find that proposition first, you aren't really writing.

"Just like the sun over the mountain tops

You know I'll always come again

You know I love to spend my mornings

Like sunlight dancing on your skin

I've never gone so wrong as for telling lies to you

What you see is what I am

There is nothing I could hide from you

You see me better than I can

Out on the road that lies before me now

There are some turns where I will spin

I only hope that you can hold me now

Til I can gain control again"

(Rodney Crowell "Till I Gain Control Again")

The true character's voice will speak distinctly; he will be three dimensional; he will come to life for a three minute duration and be unforgettable afterwards.

At times it can be hard to hear the character's voice. It will be drowned beneath the voices of the commodity music industry, or by the advice, the endless well-meaning advice and criticism. Sometimes 16th Avenue itself seemed to have a voice when I was writing in Nashville. I had to learn to turn it off and find the essential voice, the only one that knows what the lyric must say if it's to be an honest song.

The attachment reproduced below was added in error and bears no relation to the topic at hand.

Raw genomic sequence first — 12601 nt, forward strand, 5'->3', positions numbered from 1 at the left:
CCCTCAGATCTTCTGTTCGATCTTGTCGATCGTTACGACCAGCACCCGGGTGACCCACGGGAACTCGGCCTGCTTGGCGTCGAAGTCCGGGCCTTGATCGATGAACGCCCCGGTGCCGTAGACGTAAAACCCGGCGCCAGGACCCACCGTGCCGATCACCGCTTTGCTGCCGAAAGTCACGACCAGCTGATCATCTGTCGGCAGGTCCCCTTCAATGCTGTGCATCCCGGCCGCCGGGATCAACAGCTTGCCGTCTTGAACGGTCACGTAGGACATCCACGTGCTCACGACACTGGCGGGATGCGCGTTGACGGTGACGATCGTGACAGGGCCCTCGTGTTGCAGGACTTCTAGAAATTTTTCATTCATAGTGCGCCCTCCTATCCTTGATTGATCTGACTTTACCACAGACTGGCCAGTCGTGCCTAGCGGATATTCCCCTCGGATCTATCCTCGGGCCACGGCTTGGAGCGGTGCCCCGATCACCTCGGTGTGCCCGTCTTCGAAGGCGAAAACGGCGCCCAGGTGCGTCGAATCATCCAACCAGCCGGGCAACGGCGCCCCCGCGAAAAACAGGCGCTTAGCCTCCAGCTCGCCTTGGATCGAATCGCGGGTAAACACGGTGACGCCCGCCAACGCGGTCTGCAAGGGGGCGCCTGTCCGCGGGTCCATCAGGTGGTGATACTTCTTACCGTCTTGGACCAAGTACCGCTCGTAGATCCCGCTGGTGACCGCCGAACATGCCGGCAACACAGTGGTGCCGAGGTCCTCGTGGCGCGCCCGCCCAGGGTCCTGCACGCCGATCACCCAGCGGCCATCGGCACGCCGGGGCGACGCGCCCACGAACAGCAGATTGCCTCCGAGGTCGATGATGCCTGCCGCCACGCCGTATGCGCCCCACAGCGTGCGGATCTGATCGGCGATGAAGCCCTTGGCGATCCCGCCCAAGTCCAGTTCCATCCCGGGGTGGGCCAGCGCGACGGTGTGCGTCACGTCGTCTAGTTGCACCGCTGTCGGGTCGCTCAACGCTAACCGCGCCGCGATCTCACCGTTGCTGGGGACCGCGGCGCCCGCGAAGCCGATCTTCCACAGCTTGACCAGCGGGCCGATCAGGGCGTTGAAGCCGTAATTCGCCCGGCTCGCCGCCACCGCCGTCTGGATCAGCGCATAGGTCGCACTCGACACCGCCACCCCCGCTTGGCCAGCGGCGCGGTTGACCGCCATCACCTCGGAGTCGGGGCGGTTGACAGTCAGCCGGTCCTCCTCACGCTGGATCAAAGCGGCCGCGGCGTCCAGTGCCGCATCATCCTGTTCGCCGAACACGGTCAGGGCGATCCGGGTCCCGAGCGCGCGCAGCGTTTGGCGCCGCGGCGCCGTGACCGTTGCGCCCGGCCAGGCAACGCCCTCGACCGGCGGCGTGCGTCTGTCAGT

If all of this seems abstract to you, perhaps you haven't considered what a character is. A character is not an exterior creation. You don't picture someone leaning on a lamp post and say,"Ah, a character!" You must go inside and find someone you know, an alter-ego of sorts, someone drawn from accumulated observation and experience, but not the Ambassador you present to the world. The Ambassador isn't very interesting. He's safe, smooth and packaged to prevent the need for damage control.

"Pack up all your dishes
Make note of all good wishes
Say goodbye to the landlord for me
That son of a bitch has always bored me
Throw out them LA papers
And that moldy box of vanilla wafers
Adios to all this concrete
Gonna get me some dirt road back street"
(Guy Clark "LA Freeway")

We must be more than keen observers. We must absorb life in order to embody a true character.

"Mansion On The Hill" (Bruce Springsteen)

"Millworker" (James Taylor)